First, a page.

[oi-dev] Procedural question for developers: working on several bugs in parallel
jimklimov at cos.ru
Wed May 2 15:44:08 UTC 2012
I am still trying to *properly* get started on some bug-squashing,
and document the procedures (or update existing texts) as HOW-TOs on
the Wikis for the benefit of other newbie-contributors (including
myself when I forget some steps).
So far the Wikis tell us how to set up the compiling environment,
clone a repository and compile the code in the resulting workspace.
They even go as far as suggesting ways to bring attention to these
changes, i.e. publish a webrev, gain a few LGTMs and submit an RTI.
However, it seems likely that newbie-contributors (like me) would
first start with bite-sized bugs (like me), so the workflow of having
several one-hour tickets in progress per person seems realistic.
So, say I want to squash a few small bugs (i.e. some manpage
updates and some 3rd party software basic integrations, or some
Makefile tweak, or whatever). Such bite-sized bugs are so small
that work on each bug takes a small time, while waiting for public
approval can take some days. Reasonably, I'd want to churn out
several webrevs, each dealing with its (small) bug in parallel -
perhaps of interest to different teams of reviewers on different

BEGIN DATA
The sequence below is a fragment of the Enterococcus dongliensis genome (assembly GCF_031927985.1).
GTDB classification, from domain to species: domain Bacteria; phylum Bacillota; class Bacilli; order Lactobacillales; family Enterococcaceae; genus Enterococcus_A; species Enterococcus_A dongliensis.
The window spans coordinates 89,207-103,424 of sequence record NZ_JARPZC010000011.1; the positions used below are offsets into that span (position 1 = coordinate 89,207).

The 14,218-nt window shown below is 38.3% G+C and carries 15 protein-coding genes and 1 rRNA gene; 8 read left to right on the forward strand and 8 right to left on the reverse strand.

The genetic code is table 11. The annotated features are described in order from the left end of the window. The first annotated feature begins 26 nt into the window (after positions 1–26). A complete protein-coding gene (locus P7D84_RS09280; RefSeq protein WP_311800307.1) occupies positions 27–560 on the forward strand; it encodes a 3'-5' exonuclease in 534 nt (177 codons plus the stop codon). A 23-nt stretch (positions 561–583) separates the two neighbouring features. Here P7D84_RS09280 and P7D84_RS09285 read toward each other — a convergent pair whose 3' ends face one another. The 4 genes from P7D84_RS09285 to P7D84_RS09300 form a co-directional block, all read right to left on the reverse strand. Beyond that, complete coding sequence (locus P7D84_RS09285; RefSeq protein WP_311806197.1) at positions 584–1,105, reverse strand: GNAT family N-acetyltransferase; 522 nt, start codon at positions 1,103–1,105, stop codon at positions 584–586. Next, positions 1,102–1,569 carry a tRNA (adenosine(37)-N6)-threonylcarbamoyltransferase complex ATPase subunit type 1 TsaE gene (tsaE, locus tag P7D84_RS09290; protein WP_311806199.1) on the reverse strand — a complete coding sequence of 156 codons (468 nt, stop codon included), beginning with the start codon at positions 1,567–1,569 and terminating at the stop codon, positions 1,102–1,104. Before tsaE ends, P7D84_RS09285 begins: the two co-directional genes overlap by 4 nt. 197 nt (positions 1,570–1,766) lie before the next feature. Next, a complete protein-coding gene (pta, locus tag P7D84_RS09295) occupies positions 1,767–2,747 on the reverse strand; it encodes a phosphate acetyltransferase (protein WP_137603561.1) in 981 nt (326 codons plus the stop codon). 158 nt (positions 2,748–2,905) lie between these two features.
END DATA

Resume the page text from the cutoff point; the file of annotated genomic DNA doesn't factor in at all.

mailing lists, and not serialize these works (squash one, review,
revise, RTI, only then squash a second bug...) - such serialization
would be wasteful as in "killing time and losing enthusiasm".
Now, it seems proper that works on different bugs should take
place in different repo clones, or different branches of one,
so that a full diff (webrev) would only pick out the changes
relevant to that one bugfix. Especially since after reviews
and fixups there would be several local repo commits regarding
evolution of development on this one bug.
While it seems possible to repeat the public repo-cloning
approach in several different directories, this is wasteful
on disk space(*) and internet traffic, and generally seems
a wrong way to go.
Then again, maybe it is not, and real people do just that?
(*) A forward-thinking admin would likely pull a public
repo into a ZFS dataset, then make its snapshot, and then
clone it for each such unrelated subproject of his.
Still seems like a wrong hassle misusing source-control
management systems ;)
Hence the questions: how do advanced programmers here tackle
the matters of repo branching or whatever needs to be done to
do more than one work (have more than one ticket open) at once?
I plan to try out the responses and aggregate them into a
Wiki page for the illumos and/or OpenIndiana wiki...
Thanks in advance,
More information about the oi-dev